By Father Patrick Longalong
The Gospel this weekend invites us to take a closer look into the person and mission of John the Baptist. Last week we heard about him in the Gospel of Mark but this week we go deeper into the question of who he is. “He came for testimony, to testify to the light, so that all might believe through him.” In other words, he will be the first to publicly witness that Jesus is the one they have been waiting for a long time. The Messiah.
The primary way that we witness to our faith in Christ is by talking about him without being embarrassed. I learned how to do this when I was in public high school.
It all started as a simple conversation, an idea. Then a few of us decided to meet and just ask around if there are others interested. We were surprised how many started to join us that we met the number necessary to formally start a Christian club in our school. At first, there was pushback from the Student Government but as we explained that this organization and the prayers would be student led and not imposed by a particular faculty member, they gave us permission to host our meetings.
We designated a day each week when we would meet by the flagpole in the morning before class to pray for our school and to pray for our neighborhood, city and country. We received our fair share of snarky comments and condemnation from fellow students.
This Sunday, we are reminded that as John was a witness to Christ’s coming, witnessing to Christ has its costs. Remember, “witness” in the Scriptures is derived from the word for martyr. Most likely we will not meet severe reactions to our witnessing in Christ’s name. In our society people will probably give a light listening and then ignore us, maybe call us naïve or say a sarcastic comment. Still, our job description as Christians is to give witness to others and suffer the con- sequences.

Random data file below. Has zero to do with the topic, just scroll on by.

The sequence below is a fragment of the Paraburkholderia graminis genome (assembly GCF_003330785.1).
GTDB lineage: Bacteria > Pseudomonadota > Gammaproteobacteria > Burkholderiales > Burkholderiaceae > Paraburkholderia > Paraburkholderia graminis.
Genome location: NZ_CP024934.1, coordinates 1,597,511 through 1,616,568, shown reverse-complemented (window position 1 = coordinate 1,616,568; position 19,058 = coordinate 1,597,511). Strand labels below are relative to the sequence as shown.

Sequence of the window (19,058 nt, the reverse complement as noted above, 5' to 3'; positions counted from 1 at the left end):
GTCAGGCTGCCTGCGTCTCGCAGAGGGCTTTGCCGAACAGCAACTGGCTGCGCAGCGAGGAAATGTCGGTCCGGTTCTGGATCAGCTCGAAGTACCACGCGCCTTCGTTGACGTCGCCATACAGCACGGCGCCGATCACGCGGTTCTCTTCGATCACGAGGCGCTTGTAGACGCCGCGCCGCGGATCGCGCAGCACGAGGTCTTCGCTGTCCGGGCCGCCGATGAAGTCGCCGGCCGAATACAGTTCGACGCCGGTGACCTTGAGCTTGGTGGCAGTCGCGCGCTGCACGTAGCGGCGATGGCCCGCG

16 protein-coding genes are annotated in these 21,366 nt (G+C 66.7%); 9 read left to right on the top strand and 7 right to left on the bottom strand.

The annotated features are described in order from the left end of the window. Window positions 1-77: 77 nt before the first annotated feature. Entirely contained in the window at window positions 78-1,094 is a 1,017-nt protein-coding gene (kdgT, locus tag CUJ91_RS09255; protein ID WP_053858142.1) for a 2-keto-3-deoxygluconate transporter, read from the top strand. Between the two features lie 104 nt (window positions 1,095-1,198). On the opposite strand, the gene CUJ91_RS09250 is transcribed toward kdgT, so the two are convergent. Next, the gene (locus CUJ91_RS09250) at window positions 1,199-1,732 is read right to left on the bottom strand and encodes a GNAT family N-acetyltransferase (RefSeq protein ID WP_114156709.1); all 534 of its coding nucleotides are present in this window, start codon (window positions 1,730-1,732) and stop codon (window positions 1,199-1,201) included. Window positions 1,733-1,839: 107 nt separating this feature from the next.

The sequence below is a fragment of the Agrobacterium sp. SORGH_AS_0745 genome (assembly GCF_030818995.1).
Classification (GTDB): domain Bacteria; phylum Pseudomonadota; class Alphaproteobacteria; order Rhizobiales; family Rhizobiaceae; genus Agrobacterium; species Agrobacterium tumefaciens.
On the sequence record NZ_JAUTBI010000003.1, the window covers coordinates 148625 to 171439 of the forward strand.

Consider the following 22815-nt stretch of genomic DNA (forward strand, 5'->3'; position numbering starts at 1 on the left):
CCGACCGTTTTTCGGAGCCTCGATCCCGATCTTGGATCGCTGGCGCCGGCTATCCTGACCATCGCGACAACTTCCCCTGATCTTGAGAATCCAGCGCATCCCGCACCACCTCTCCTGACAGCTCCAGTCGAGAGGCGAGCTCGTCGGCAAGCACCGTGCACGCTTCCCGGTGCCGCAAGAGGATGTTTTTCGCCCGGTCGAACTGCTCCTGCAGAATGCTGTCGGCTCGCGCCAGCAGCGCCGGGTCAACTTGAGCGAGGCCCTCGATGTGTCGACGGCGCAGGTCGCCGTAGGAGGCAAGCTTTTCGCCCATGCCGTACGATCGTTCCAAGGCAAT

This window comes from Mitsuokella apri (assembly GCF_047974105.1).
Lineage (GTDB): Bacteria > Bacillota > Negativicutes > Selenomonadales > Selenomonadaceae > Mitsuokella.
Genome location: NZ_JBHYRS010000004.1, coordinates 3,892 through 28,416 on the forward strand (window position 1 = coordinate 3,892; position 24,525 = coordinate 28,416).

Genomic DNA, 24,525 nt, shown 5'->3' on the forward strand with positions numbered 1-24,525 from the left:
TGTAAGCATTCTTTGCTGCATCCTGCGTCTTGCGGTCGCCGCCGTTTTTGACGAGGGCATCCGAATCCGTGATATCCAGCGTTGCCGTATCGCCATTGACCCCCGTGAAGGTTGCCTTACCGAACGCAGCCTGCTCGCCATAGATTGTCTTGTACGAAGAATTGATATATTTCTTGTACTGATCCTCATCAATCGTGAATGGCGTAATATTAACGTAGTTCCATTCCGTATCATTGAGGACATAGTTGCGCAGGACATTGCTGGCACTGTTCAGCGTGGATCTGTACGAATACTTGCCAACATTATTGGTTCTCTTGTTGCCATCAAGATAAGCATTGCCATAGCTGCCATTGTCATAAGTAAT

The second reading is an encouragement for us not to fall into despair. “Rejoice always. Pray without ceasing. In all circumstances give thanks, for this is the will of God for you in Christ Jesus.” Sometimes we might not feel like it or just overwhelmed. Maybe we are too busy. It is all the more reason to find that quiet time to pray each day.
I have seen many inspiring Catholics who did not hesitate to witness to the Gospel. But I often encounter Catholics who are the shyest believers when it comes to “giving witness.” I of- ten remind them that there are many ways we can give witness to Christ.
Participating in your local parish and even diocesan programs is a good way to start. Joining a civic community’s efforts to help the poor, abused, uneducated and migrant; speaking up for the unborn, terminally ill, and those condemned to die are other opportunities to consider; loving our enemies and being a voice of forgiveness is another. How many more can we add to the list?
Going back to my experience in High School. Before we witness to others, we have that golden rule to say a prayer first. Prayer reminds us who we are doing this for. It invites the Lord to put his words into our mouth and His Wisdom into our minds.
Before Jesus began his public ministry, he first said a prayer that we heard in the first reading this weekend. “The spirit of the Lord GOD is upon me, because the LORD has anointed me; he has sent me to bring glad tidings to the poor, to heal the brokenhearted, to proclaim liberty to the captives and release to the prisoners.”
Readings for the Third Sunday of Advent (Gaudete Sunday)
Isaiah 61:1-2A, 10-11
Luke 1:46-48, 49-50, 53-54
1 Thessalonians 5:16-24
John 1:6-8, 19-28
Father Longalong is the pastor of Our Lady of Lourdes, Queens Village, and coordinator of the Ministry to Filipino Immigrants.